Ford Mustang Mach-E review: running costs & insurance
Charging and company-car tax costs for the Mustang Mach-E are rock-bottom, but insurance could be bit pricey and warranty coverage is only average
|Insurance group||Warranty||Service interval||Annual company-car tax cost (20%/40%)|
|37-47||3yrs/60,000 miles||1yr/10,000 miles||From £203 / £406|
Like all electric cars, the Mustang Mach-E will be significantly cheaper to run than petrol or diesel-engined equivalents, but it's certainly not the very cheapest electric car to run. For one, its high list price means finance repayments (as a private buyer) or company-car tax (as a business user) will be higher than for some alternatives, despite slotting into the lowest 2% Benefit-in-Kind bracket.
Ford Mustang Mach-E insurance group
The Mustang Mach-E is rated in insurance groups from 37 for the entry-level car to 47 for the range-topper. That compares to groups 19-21 for Ford's plug-in hybrid family SUV, the Kuga, so coverage will inevitably be a bit more expensive, all else being equal. Unless you opt for the GT, the Mustang Mach-E will generally be cheaper to cover than a Tesla Model Y, which is rated in groups 46 to 49 – pretty much the highest there is.
Ford has long sold its cars in the UK with a three-year/60,000-mile manufacturer warranty and that policy hasn't changed with the move to electric. That duration is equivalent to many typical finance deals and company-car terms, though, so many owners won't mind.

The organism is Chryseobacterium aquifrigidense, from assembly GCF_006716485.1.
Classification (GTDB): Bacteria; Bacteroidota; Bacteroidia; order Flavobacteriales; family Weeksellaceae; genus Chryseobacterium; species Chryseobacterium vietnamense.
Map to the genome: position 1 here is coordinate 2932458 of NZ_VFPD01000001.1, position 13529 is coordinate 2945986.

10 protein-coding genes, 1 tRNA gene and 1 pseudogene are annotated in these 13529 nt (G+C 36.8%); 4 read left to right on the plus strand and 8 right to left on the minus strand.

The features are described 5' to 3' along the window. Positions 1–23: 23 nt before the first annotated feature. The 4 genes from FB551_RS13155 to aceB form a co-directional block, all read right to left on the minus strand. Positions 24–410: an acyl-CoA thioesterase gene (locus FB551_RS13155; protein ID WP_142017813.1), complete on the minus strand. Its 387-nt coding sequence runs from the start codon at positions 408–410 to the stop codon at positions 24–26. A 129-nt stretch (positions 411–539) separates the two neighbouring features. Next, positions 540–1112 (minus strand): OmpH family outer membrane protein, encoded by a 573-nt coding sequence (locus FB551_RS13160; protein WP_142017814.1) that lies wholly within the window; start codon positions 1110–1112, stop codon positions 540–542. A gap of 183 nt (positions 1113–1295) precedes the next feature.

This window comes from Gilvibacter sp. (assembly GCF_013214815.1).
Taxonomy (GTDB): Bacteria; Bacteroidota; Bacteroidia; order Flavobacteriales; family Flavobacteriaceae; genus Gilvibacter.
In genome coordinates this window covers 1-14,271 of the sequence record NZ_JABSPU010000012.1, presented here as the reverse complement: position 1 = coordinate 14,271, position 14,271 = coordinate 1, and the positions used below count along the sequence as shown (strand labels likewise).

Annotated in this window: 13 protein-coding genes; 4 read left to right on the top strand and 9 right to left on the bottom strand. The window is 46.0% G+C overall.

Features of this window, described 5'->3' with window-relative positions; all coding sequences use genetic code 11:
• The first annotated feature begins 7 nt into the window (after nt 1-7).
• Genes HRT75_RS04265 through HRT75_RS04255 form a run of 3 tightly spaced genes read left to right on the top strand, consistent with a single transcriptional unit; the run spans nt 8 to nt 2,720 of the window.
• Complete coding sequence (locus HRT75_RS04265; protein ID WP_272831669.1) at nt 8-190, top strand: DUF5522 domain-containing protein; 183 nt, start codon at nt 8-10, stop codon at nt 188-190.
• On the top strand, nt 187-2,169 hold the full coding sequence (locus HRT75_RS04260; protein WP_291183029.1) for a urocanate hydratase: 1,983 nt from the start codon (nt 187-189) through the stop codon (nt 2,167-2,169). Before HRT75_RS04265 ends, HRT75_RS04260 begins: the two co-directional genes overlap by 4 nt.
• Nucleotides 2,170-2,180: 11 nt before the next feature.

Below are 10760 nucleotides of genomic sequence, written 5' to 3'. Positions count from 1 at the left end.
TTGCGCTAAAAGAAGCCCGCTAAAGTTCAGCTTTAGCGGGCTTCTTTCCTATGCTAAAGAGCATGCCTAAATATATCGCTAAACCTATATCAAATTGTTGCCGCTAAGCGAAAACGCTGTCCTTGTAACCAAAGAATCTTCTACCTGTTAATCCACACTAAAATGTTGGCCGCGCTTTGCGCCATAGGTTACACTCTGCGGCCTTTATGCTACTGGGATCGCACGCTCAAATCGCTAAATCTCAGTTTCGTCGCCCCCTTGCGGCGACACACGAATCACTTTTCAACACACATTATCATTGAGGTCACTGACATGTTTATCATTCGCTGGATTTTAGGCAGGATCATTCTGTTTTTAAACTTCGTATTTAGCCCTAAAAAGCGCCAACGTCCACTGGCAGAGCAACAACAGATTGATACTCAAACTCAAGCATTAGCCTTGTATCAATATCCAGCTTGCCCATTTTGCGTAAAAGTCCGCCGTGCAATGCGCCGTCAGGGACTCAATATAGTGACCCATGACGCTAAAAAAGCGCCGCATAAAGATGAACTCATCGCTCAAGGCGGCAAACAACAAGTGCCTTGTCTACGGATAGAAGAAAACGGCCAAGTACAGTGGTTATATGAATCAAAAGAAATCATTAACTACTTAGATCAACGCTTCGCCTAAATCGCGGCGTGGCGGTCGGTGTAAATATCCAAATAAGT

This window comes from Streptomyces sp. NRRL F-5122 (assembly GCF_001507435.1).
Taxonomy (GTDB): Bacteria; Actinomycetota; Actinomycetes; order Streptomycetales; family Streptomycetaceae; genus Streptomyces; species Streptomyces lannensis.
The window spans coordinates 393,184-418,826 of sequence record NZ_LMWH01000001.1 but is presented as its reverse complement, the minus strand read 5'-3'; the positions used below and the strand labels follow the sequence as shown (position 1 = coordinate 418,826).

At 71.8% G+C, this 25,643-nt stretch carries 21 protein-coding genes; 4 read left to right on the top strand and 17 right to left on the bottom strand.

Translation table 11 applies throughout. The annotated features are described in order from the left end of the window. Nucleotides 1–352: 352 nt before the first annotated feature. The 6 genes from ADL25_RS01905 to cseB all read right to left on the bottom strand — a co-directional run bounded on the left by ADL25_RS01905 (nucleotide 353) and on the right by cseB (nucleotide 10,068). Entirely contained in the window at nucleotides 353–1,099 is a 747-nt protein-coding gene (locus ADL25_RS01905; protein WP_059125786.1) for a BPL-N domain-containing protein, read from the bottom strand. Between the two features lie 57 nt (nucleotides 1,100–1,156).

Those hoping to keep their car longer will note that the Hyundai Ioniq 5 (five years/unlimited miles) and Kia EV6 (seven years/100,000 miles) both offer more comprehensive coverage. You can buy an extended warranty once the initial cover runs out, however, and the Mach-E's battery is covered by a separate eight-year/100,000-mile guarantee, which protects you against a serious reduction in its capacity to hold charge.
A 'Ford Protect Service Plan' is available for up to three years, letting you choose between monthly payments (available online only) or an upfront lump sum. Either way, Ford says, it's cheaper than paying for the required services individually.
Like all fully zero-emissions cars, the Mustang Mach-E is exempt from UK road tax (also known as Vehicle Excise Duty, or VED) until 2025. It’s also exempt from things such as the London Congestion Charge and Ultra Low Emissions Zones (ULEZs) for the time being, too.
According to the latest industry figures, the Mustang Mach-E is forecast to retain around 50% of its value over three years and 36,000 miles. This is slightly behind the 56% supposedly retained by the Ioniq 5 and 60% by the Tesla Model Y.
In This Review
- 1VerdictFord's first attempt at a dedicated electric car is a success; the Mustang Mach-E is a practical, fast and technologically advanced SUV
- 2Range, battery & chargingThe Mustang Mach-E offers superb range and the necessary rapid charging speeds in order to make longer journeys a cinch
- 3Running costs & insurance - currently readingCharging and company-car tax costs for the Mustang Mach-E are rock-bottom, but insurance could be bit pricey and warranty coverage is only average
- 4Performance, motor & driveThe Mustang Mach-E does a good job of living up to its sports car nameplate with sharp handling and punchy performance
- 5Interior, dashboard & comfortIt's not the last word in luxury inside, but the Mach-E does get an interesting interior design and plenty of up-to-date on-board technology
- 6Boot space, seating & practicalityFront and rear luggage areas, plus a pretty roomy cabin, mean the Mustang Mach-E scores well in this area
- 7Reliability & safety ratingA five-star crash-test rating, coupled with plenty of standard safety kit, put the Mustang Mach-E in good stead